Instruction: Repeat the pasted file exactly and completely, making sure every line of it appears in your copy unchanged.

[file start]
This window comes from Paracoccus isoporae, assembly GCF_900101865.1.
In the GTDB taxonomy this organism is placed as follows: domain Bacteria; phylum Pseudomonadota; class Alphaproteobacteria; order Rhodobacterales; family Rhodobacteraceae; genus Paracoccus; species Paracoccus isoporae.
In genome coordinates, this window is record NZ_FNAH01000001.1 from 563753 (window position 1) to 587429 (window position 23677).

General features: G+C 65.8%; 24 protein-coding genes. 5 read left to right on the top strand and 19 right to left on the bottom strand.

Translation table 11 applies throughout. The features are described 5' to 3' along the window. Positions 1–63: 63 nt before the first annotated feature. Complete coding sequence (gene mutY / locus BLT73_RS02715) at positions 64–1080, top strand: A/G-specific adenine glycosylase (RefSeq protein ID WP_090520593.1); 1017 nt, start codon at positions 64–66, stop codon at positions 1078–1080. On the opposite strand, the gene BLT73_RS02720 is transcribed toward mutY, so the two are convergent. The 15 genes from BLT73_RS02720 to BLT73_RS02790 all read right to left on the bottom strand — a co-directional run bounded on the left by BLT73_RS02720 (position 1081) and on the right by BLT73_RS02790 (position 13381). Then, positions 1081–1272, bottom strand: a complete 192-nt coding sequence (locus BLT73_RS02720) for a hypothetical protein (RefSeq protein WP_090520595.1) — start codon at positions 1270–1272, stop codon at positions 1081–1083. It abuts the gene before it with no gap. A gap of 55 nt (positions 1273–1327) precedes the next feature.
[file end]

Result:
This window comes from Paracoccus isoporae, assembly GCF_900101865.1.
In the GTDB taxonomy this organism is placed as follows: domain Bacteria; phylum Pseudomonadota; class Alphaproteobacteria; order Rhodobacterales; family Rhodobacteraceae; genus Paracoccus; species Paracoccus isoporae.
In genome coordinates, this window is record NZ_FNAH01000001.1 from 563753 (window position 1) to 587429 (window position 23677).

General features: G+C 65.8%; 24 protein-coding genes. 5 read left to right on the top strand and 19 right to left on the bottom strand.

Translation table 11 applies throughout. The features are described 5' to 3' along the window. Positions 1–63: 63 nt before the first annotated feature. Complete coding sequence (gene mutY / locus BLT73_RS02715) at positions 64–1080, top strand: A/G-specific adenine glycosylase (RefSeq protein ID WP_090520593.1); 1017 nt, start codon at positions 64–66, stop codon at positions 1078–1080. On the opposite strand, the gene BLT73_RS02720 is transcribed toward mutY, so the two are convergent. The 15 genes from BLT73_RS02720 to BLT73_RS02790 all read right to left on the bottom strand — a co-directional run bounded on the left by BLT73_RS02720 (position 1081) and on the right by BLT73_RS02790 (position 13381). Then, positions 1081–1272, bottom strand: a complete 192-nt coding sequence (locus BLT73_RS02720) for a hypothetical protein (RefSeq protein WP_090520595.1) — start codon at positions 1270–1272, stop codon at positions 1081–1083. It abuts the gene before it with no gap. A gap of 55 nt (positions 1273–1327) precedes the next feature.